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How to Pronounce Norwegian Words

Although it looks complex to the newcomer, written Norwegian has simple rules that
make correct pronunciation easy.
Although it is linguistically similar to the other Germanic languages, Norwegian has its
own pronunciation system that can trip up the unwary. However, the rules for
pronouncing Norwegian Bokml words are few and easy to remember with a little
practice.
Pronouncing Norwegian Vowels
Like in English, Norwegian vowels come in long and short forms. In general, vowels are
long at the end of a word or when followed by a single consonant, and short when
followed by a double consonant.
Although it is not always the case, it can be useful to remember that where written
English would use a double vowel, spoken Norwegian will generally use a long vowel.
There are nine vowels in Norwegian, pronounced as:

a like the a in far, when both long and short.

e long: like the ai in hair, and short: like the e in sled.

i long: like the ea in ear, and short: like the i in list.

o long: like the extended oo sound in book, and short: like the or in
horse.

u long: like the u sound in true, and short: like the u in full.

y in both long and short form, like is most like an ee sound in English.

although it looks like it should be ae, it is actually more like a clipped


a, as in hat.

in both long and short forms, this is like the ir in third.

long: like the aw in law, and short: like the o in pot.

Norwegian also splits vowels into hard and soft, which can change the pronunciation of
a following consonant.

Hard vowels: a, o, u,

Soft vowels: e, i, y, ,

Pronouncing Norwegian Diphthongs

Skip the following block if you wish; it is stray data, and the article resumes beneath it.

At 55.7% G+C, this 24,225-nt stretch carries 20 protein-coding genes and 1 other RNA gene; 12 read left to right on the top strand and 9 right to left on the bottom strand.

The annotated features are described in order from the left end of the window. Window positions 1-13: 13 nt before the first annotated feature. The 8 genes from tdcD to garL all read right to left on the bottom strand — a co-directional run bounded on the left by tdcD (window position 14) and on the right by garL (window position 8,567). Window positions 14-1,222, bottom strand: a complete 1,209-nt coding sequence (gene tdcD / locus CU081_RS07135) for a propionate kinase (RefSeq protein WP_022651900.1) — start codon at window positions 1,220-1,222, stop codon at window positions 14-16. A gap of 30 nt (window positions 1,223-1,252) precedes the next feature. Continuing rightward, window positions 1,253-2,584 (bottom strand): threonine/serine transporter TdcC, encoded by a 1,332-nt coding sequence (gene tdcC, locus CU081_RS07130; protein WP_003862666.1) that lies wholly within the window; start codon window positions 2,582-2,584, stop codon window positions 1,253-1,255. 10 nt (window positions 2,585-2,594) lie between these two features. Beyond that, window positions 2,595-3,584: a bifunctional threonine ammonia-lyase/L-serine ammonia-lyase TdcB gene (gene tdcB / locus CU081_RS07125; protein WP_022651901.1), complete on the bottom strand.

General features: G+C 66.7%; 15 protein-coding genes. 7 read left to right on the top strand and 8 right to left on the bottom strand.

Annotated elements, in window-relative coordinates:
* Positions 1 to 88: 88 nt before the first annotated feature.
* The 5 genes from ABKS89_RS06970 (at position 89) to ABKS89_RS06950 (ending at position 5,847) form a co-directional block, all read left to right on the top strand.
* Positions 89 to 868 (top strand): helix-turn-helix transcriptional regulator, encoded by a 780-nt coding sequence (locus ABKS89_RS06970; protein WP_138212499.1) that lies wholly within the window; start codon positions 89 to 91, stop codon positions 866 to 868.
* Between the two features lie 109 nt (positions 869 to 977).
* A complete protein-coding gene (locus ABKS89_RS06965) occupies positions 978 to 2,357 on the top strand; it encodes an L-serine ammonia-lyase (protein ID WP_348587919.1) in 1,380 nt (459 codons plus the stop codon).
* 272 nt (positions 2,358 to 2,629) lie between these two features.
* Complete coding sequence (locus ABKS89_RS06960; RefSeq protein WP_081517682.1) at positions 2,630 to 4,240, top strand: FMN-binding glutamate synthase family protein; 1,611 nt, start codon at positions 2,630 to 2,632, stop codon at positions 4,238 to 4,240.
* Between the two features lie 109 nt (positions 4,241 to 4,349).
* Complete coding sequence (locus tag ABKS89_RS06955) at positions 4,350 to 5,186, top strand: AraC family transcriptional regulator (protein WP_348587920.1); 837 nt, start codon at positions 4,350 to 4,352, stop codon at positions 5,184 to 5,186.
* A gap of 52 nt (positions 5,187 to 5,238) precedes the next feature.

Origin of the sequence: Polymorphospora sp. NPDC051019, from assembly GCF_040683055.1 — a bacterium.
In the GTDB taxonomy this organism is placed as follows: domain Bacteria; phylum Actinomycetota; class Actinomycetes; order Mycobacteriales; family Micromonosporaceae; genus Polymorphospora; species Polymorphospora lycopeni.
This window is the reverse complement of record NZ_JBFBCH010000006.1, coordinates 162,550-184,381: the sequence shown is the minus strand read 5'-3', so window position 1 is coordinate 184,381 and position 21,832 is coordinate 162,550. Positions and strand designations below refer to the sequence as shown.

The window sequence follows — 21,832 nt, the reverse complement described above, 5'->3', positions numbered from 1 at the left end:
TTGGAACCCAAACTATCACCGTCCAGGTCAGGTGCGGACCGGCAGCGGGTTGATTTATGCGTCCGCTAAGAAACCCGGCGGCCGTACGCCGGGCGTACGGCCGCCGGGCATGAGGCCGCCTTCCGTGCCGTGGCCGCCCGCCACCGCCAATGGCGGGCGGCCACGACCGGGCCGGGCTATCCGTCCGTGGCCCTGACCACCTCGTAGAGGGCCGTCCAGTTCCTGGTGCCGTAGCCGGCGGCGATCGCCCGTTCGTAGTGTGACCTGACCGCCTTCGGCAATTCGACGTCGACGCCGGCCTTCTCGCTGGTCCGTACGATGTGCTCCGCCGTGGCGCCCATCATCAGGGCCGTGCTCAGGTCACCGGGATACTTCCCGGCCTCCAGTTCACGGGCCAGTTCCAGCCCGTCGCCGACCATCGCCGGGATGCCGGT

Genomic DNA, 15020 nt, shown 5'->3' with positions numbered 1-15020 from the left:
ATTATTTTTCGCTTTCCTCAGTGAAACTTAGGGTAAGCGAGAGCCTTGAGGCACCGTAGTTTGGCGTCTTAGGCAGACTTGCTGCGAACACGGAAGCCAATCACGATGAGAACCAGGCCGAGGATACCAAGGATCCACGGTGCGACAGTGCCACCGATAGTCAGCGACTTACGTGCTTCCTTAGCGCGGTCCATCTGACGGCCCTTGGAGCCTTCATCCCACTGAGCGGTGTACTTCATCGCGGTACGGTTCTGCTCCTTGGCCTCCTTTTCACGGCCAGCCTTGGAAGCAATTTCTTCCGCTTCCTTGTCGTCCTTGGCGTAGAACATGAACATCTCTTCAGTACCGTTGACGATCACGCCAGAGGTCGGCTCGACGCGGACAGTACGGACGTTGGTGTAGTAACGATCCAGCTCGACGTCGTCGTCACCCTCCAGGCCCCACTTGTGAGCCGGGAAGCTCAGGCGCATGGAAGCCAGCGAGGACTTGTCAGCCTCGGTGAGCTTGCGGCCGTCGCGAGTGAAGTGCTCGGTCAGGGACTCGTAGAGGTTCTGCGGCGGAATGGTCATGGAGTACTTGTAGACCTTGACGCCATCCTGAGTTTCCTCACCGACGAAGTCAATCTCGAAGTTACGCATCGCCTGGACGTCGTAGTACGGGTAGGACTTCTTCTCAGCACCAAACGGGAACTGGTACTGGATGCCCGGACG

There are three diphthongs in Norwegian:

ei pronounced like the i in sight.

y pronounced like ir-ee. Although Brits may be tempted to read it as oi!,


this would be incorrect.

au pronounced as the clipped a of hat followed by a short u.

Pronouncing Consonants in Norwegian


The majority of Norwegian consonants are pronounced like their English counterparts.
However, those that may need special attention are:

c pronounced like an s when in front of a soft vowel and like a k when in


front of a hard vowel (as in English).

g pronounced as g in front of hard vowels and consonants, but as y in


front of soft vowels.

k pronounced as k in front of hard vowels and consonants and as an


aerated h in front of soft vowels.

q pronounced similar to the kw sound in quell, and only found in foreign


loanwords.

w pronounced as a v and only found in foreign loanwords.

x pronounced as an s and only found in foreign loanwords.

z pronounced as an s and only found in foreign loanwords.

How to Pronounce Consonant Combinations


There are six consonant combinations that may change the sound of the letters in
Norwegian.

ng pronounced like the ng in sing, although the g is mostly silent.

gn pronounced like the back of the tongue n in rain.

sk pronounced sh when before soft vowels.

skj pronounced sh.

rs often pronounced sh.

sl pronounced shl.

As a general rule of thumb for these consonant combinations, drop the g and say sh
where there's an s.
Silent Letters in Norwegian
Finally, there are five occasions where a letter will be silent in Norwegian. This mostly
occurs at the end of a word.

A d at the end of a word will usually be silent, although it is not in ned


(down) and sted (place);

A g is silent in adverbs and adjectives that end in -ig;

An h will be silent when it precedes a j or a v;

A t is silent at the end of a definite neuter noun (e.g. skjrtet, meaning the
skirt) and in det (it); and

A v is silent at the end of some words, but not all.

Norwegian Bokml is a reasonably straightforward system where pronunciation closely


matches the written word. With practice and by remembering these simple rules, being
understood when pronouncing Norwegian should be easy.
Copyright Zoe Kirk-Robinson